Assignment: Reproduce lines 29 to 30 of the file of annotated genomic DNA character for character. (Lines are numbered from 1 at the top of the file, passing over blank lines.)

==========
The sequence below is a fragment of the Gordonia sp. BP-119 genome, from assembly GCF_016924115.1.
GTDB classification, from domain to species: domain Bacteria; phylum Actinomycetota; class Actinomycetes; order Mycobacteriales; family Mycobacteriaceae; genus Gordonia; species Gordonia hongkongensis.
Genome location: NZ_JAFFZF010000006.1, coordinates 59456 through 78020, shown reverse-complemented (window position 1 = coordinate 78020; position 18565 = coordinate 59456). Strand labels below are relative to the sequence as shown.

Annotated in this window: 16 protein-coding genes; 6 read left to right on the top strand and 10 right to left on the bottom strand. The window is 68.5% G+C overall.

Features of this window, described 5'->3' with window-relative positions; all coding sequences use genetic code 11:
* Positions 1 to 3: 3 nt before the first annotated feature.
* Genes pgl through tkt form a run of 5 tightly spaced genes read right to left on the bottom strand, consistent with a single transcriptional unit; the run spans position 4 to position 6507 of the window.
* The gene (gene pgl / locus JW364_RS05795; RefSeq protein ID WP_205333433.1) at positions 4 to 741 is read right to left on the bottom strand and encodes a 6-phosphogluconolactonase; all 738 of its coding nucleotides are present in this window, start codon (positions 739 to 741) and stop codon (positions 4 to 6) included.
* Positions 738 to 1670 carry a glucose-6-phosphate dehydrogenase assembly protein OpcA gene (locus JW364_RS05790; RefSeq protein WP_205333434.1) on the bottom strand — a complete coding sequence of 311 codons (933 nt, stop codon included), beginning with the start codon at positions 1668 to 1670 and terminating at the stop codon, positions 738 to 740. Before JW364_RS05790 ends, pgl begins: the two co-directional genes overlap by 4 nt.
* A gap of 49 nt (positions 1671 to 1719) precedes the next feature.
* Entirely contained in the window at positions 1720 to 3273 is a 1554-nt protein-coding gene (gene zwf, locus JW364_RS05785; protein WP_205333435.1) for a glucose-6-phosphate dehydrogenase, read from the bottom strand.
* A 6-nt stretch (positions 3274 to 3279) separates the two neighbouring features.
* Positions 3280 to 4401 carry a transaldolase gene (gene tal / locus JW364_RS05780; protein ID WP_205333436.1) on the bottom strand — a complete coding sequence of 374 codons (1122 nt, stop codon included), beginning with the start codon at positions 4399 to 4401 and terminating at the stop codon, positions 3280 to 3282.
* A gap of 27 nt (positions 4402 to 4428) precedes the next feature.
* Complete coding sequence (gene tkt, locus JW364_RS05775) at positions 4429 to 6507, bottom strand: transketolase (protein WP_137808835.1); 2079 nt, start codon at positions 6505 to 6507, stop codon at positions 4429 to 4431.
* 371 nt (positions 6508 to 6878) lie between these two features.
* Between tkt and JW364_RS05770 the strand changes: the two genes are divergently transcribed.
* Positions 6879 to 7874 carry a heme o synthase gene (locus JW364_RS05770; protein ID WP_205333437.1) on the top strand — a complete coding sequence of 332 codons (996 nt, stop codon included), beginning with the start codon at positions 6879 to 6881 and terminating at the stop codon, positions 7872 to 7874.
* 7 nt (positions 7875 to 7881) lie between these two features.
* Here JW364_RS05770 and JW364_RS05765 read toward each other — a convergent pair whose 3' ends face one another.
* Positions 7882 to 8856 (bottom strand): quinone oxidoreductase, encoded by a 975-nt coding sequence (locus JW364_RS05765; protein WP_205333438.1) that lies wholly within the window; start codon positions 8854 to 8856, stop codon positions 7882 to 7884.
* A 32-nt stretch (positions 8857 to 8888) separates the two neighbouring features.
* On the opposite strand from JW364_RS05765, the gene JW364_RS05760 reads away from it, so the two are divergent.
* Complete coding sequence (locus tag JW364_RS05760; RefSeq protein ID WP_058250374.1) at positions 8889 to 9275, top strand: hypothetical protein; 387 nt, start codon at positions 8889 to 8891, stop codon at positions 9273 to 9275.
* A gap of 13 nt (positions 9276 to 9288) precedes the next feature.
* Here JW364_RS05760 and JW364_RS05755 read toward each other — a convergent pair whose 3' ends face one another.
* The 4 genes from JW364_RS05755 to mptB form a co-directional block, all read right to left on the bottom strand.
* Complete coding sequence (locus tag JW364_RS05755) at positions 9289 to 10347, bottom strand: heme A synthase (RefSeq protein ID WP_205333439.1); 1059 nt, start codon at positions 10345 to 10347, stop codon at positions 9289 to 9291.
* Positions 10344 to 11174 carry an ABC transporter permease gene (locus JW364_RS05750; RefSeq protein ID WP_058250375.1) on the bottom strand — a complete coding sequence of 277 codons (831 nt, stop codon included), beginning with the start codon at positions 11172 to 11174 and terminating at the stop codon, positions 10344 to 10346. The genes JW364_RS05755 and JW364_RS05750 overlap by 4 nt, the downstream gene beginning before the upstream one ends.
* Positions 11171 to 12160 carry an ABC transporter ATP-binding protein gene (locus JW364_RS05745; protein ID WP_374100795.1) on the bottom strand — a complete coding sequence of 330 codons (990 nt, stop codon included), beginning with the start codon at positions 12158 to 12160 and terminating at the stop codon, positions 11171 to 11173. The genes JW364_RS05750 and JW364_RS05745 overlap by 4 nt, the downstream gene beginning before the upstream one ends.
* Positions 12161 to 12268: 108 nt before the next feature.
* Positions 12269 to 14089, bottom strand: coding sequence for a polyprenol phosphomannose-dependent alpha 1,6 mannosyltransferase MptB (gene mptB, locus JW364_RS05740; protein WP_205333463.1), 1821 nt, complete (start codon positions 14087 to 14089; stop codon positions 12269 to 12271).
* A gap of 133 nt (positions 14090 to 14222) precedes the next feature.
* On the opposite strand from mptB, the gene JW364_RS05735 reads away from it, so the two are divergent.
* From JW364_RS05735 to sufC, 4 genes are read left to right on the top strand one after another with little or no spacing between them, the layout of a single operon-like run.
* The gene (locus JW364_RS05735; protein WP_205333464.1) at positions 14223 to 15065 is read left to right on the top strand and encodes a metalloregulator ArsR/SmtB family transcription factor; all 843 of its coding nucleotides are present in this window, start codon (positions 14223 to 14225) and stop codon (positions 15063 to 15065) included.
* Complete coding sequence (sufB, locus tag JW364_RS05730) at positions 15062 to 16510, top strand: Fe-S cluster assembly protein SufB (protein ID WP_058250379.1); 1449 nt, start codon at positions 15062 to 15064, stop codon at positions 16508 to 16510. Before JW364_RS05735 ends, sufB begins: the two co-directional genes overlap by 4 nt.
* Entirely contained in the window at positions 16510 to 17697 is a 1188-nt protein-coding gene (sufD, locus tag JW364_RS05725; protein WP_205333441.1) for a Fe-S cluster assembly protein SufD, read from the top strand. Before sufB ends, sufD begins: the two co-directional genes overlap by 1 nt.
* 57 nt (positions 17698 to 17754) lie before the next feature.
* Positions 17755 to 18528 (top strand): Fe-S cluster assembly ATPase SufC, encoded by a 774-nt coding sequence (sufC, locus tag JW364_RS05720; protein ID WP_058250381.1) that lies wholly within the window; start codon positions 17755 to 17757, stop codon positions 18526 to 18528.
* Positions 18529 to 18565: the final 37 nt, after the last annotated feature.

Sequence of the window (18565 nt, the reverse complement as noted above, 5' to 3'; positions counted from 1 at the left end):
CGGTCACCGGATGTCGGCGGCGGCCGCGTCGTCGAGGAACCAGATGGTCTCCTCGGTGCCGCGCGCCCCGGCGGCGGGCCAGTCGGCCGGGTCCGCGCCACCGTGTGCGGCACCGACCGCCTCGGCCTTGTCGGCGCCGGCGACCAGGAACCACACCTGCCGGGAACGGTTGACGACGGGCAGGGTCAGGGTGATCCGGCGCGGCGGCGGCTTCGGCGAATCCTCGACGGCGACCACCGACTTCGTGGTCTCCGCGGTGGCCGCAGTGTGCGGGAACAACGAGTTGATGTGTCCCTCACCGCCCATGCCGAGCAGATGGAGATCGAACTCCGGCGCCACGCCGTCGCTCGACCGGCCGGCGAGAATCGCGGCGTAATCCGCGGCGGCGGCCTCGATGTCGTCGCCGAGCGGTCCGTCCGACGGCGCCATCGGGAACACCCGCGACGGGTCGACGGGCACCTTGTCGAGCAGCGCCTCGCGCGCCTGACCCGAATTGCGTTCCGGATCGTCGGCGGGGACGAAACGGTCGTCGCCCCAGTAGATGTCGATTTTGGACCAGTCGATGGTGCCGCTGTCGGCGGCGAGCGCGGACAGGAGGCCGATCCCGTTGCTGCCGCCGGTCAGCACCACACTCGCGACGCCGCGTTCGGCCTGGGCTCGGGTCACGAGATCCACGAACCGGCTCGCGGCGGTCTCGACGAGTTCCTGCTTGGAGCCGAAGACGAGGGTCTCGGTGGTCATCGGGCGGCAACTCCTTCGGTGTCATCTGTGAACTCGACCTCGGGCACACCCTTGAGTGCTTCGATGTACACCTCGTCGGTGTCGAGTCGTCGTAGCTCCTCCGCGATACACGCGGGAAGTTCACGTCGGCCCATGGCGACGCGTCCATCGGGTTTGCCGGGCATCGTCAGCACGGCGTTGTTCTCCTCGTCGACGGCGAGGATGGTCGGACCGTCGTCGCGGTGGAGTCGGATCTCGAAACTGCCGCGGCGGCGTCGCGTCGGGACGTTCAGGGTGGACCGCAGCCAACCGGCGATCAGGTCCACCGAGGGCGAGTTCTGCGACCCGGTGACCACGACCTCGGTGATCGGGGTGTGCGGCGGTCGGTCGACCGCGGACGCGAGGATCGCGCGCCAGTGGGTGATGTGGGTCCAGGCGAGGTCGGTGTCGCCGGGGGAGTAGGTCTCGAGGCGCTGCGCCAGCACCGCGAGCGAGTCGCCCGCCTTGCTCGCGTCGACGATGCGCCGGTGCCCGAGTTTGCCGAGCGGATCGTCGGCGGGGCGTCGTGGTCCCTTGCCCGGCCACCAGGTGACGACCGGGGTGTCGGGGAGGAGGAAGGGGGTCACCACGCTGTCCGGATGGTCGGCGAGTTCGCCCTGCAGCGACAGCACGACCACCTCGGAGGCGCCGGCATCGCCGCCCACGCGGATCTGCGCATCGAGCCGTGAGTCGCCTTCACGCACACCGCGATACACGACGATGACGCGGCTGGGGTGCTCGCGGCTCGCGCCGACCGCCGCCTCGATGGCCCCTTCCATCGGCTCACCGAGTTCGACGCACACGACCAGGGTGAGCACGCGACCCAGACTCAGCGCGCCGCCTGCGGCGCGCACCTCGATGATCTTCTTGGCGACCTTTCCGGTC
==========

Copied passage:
* Positions 10344 to 11174 carry an ABC transporter permease gene (locus JW364_RS05750; RefSeq protein ID WP_058250375.1) on the bottom strand — a complete coding sequence of 277 codons (831 nt, stop codon included), beginning with the start codon at positions 11172 to 11174 and terminating at the stop codon, positions 10344 to 10346. The genes JW364_RS05755 and JW364_RS05750 overlap by 4 nt, the downstream gene beginning before the upstream one ends.
* Positions 11171 to 12160 carry an ABC transporter ATP-binding protein gene (locus JW364_RS05745; protein ID WP_374100795.1) on the bottom strand — a complete coding sequence of 330 codons (990 nt, stop codon included), beginning with the start codon at positions 12158 to 12160 and terminating at the stop codon, positions 11171 to 11173. The genes JW364_RS05750 and JW364_RS05745 overlap by 4 nt, the downstream gene beginning before the upstream one ends.